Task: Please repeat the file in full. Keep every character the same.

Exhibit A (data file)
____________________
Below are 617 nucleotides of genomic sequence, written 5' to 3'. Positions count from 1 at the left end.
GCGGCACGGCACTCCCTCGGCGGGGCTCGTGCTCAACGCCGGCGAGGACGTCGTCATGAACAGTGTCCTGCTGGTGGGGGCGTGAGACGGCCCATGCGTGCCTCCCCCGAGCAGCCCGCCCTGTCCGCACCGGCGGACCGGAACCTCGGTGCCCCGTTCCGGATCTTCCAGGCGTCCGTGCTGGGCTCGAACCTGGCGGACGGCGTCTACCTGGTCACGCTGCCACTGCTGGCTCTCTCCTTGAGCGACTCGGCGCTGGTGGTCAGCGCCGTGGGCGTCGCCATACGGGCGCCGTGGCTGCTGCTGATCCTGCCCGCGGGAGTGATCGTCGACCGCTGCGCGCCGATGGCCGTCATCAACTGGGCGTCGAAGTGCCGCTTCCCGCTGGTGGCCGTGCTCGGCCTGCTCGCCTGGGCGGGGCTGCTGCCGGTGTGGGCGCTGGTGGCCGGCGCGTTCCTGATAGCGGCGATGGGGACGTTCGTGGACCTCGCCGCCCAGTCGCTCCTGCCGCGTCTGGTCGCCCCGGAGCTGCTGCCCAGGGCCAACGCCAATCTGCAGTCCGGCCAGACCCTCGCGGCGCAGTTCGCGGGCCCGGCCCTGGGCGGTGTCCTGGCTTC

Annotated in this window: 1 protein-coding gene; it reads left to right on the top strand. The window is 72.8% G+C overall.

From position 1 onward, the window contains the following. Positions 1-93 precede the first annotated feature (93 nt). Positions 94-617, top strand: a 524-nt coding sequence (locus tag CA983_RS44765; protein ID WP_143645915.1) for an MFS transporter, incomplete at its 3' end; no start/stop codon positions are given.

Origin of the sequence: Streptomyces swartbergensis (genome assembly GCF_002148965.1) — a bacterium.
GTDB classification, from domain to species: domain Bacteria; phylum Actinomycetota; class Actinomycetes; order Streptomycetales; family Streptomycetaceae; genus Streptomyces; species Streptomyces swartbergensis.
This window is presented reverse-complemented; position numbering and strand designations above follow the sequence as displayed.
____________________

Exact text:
Below are 617 nucleotides of genomic sequence, written 5' to 3'. Positions count from 1 at the left end.
GCGGCACGGCACTCCCTCGGCGGGGCTCGTGCTCAACGCCGGCGAGGACGTCGTCATGAACAGTGTCCTGCTGGTGGGGGCGTGAGACGGCCCATGCGTGCCTCCCCCGAGCAGCCCGCCCTGTCCGCACCGGCGGACCGGAACCTCGGTGCCCCGTTCCGGATCTTCCAGGCGTCCGTGCTGGGCTCGAACCTGGCGGACGGCGTCTACCTGGTCACGCTGCCACTGCTGGCTCTCTCCTTGAGCGACTCGGCGCTGGTGGTCAGCGCCGTGGGCGTCGCCATACGGGCGCCGTGGCTGCTGCTGATCCTGCCCGCGGGAGTGATCGTCGACCGCTGCGCGCCGATGGCCGTCATCAACTGGGCGTCGAAGTGCCGCTTCCCGCTGGTGGCCGTGCTCGGCCTGCTCGCCTGGGCGGGGCTGCTGCCGGTGTGGGCGCTGGTGGCCGGCGCGTTCCTGATAGCGGCGATGGGGACGTTCGTGGACCTCGCCGCCCAGTCGCTCCTGCCGCGTCTGGTCGCCCCGGAGCTGCTGCCCAGGGCCAACGCCAATCTGCAGTCCGGCCAGACCCTCGCGGCGCAGTTCGCGGGCCCGGCCCTGGGCGGTGTCCTGGCTTC

Annotated in this window: 1 protein-coding gene; it reads left to right on the top strand. The window is 72.8% G+C overall.

From position 1 onward, the window contains the following. Positions 1-93 precede the first annotated feature (93 nt). Positions 94-617, top strand: a 524-nt coding sequence (locus tag CA983_RS44765; protein ID WP_143645915.1) for an MFS transporter, incomplete at its 3' end; no start/stop codon positions are given.

Origin of the sequence: Streptomyces swartbergensis (genome assembly GCF_002148965.1) — a bacterium.
GTDB classification, from domain to species: domain Bacteria; phylum Actinomycetota; class Actinomycetes; order Streptomycetales; family Streptomycetaceae; genus Streptomyces; species Streptomyces swartbergensis.
This window is presented reverse-complemented; position numbering and strand designations above follow the sequence as displayed.